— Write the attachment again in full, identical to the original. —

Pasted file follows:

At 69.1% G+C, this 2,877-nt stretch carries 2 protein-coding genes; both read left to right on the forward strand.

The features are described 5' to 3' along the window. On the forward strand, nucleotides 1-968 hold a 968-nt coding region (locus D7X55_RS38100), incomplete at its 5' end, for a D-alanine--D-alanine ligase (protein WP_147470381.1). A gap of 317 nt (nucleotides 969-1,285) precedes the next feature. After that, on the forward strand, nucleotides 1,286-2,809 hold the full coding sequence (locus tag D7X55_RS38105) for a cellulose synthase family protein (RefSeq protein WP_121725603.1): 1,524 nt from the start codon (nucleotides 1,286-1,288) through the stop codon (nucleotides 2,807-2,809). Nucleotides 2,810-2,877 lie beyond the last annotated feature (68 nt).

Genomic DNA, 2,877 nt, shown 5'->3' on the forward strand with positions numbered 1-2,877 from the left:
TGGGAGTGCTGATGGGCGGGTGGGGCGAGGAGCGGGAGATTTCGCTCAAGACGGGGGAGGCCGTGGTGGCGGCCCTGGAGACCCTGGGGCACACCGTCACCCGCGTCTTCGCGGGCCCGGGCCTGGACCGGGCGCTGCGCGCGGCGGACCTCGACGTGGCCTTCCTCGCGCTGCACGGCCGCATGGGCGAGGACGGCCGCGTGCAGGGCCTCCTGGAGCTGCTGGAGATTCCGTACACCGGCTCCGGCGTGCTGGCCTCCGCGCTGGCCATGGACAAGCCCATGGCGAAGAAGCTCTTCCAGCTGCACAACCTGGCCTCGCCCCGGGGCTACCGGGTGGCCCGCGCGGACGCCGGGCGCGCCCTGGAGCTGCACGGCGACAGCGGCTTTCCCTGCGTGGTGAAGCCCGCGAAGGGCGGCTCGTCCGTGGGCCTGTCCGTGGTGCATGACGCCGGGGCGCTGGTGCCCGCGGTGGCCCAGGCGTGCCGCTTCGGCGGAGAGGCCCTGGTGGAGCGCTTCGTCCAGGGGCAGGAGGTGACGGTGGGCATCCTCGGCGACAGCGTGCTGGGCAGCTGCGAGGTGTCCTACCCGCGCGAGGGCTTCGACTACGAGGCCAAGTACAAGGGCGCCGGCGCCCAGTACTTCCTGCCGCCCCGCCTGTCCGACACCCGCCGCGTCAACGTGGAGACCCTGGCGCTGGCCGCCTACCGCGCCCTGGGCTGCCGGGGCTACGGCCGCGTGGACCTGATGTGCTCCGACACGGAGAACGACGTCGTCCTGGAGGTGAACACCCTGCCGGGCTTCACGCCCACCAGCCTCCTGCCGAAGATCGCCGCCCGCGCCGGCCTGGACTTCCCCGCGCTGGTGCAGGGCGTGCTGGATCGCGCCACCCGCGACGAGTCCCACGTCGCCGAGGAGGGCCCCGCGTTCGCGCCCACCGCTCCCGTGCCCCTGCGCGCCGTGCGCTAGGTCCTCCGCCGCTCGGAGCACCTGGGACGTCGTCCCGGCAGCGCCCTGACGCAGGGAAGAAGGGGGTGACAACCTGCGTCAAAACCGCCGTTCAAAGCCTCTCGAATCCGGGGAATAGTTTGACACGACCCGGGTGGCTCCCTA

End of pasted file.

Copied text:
At 69.1% G+C, this 2,877-nt stretch carries 2 protein-coding genes; both read left to right on the forward strand.

The features are described 5' to 3' along the window. On the forward strand, nucleotides 1-968 hold a 968-nt coding region (locus D7X55_RS38100), incomplete at its 5' end, for a D-alanine--D-alanine ligase (protein WP_147470381.1). A gap of 317 nt (nucleotides 969-1,285) precedes the next feature. After that, on the forward strand, nucleotides 1,286-2,809 hold the full coding sequence (locus tag D7X55_RS38105) for a cellulose synthase family protein (RefSeq protein WP_121725603.1): 1,524 nt from the start codon (nucleotides 1,286-1,288) through the stop codon (nucleotides 2,807-2,809). Nucleotides 2,810-2,877 lie beyond the last annotated feature (68 nt).

Genomic DNA, 2,877 nt, shown 5'->3' on the forward strand with positions numbered 1-2,877 from the left:
TGGGAGTGCTGATGGGCGGGTGGGGCGAGGAGCGGGAGATTTCGCTCAAGACGGGGGAGGCCGTGGTGGCGGCCCTGGAGACCCTGGGGCACACCGTCACCCGCGTCTTCGCGGGCCCGGGCCTGGACCGGGCGCTGCGCGCGGCGGACCTCGACGTGGCCTTCCTCGCGCTGCACGGCCGCATGGGCGAGGACGGCCGCGTGCAGGGCCTCCTGGAGCTGCTGGAGATTCCGTACACCGGCTCCGGCGTGCTGGCCTCCGCGCTGGCCATGGACAAGCCCATGGCGAAGAAGCTCTTCCAGCTGCACAACCTGGCCTCGCCCCGGGGCTACCGGGTGGCCCGCGCGGACGCCGGGCGCGCCCTGGAGCTGCACGGCGACAGCGGCTTTCCCTGCGTGGTGAAGCCCGCGAAGGGCGGCTCGTCCGTGGGCCTGTCCGTGGTGCATGACGCCGGGGCGCTGGTGCCCGCGGTGGCCCAGGCGTGCCGCTTCGGCGGAGAGGCCCTGGTGGAGCGCTTCGTCCAGGGGCAGGAGGTGACGGTGGGCATCCTCGGCGACAGCGTGCTGGGCAGCTGCGAGGTGTCCTACCCGCGCGAGGGCTTCGACTACGAGGCCAAGTACAAGGGCGCCGGCGCCCAGTACTTCCTGCCGCCCCGCCTGTCCGACACCCGCCGCGTCAACGTGGAGACCCTGGCGCTGGCCGCCTACCGCGCCCTGGGCTGCCGGGGCTACGGCCGCGTGGACCTGATGTGCTCCGACACGGAGAACGACGTCGTCCTGGAGGTGAACACCCTGCCGGGCTTCACGCCCACCAGCCTCCTGCCGAAGATCGCCGCCCGCGCCGGCCTGGACTTCCCCGCGCTGGTGCAGGGCGTGCTGGATCGCGCCACCCGCGACGAGTCCCACGTCGCCGAGGAGGGCCCCGCGTTCGCGCCCACCGCTCCCGTGCCCCTGCGCGCCGTGCGCTAGGTCCTCCGCCGCTCGGAGCACCTGGGACGTCGTCCCGGCAGCGCCCTGACGCAGGGAAGAAGGGGGTGACAACCTGCGTCAAAACCGCCGTTCAAAGCCTCTCGAATCCGGGGAATAGTTTGACACGACCCGGGTGGCTCCCTA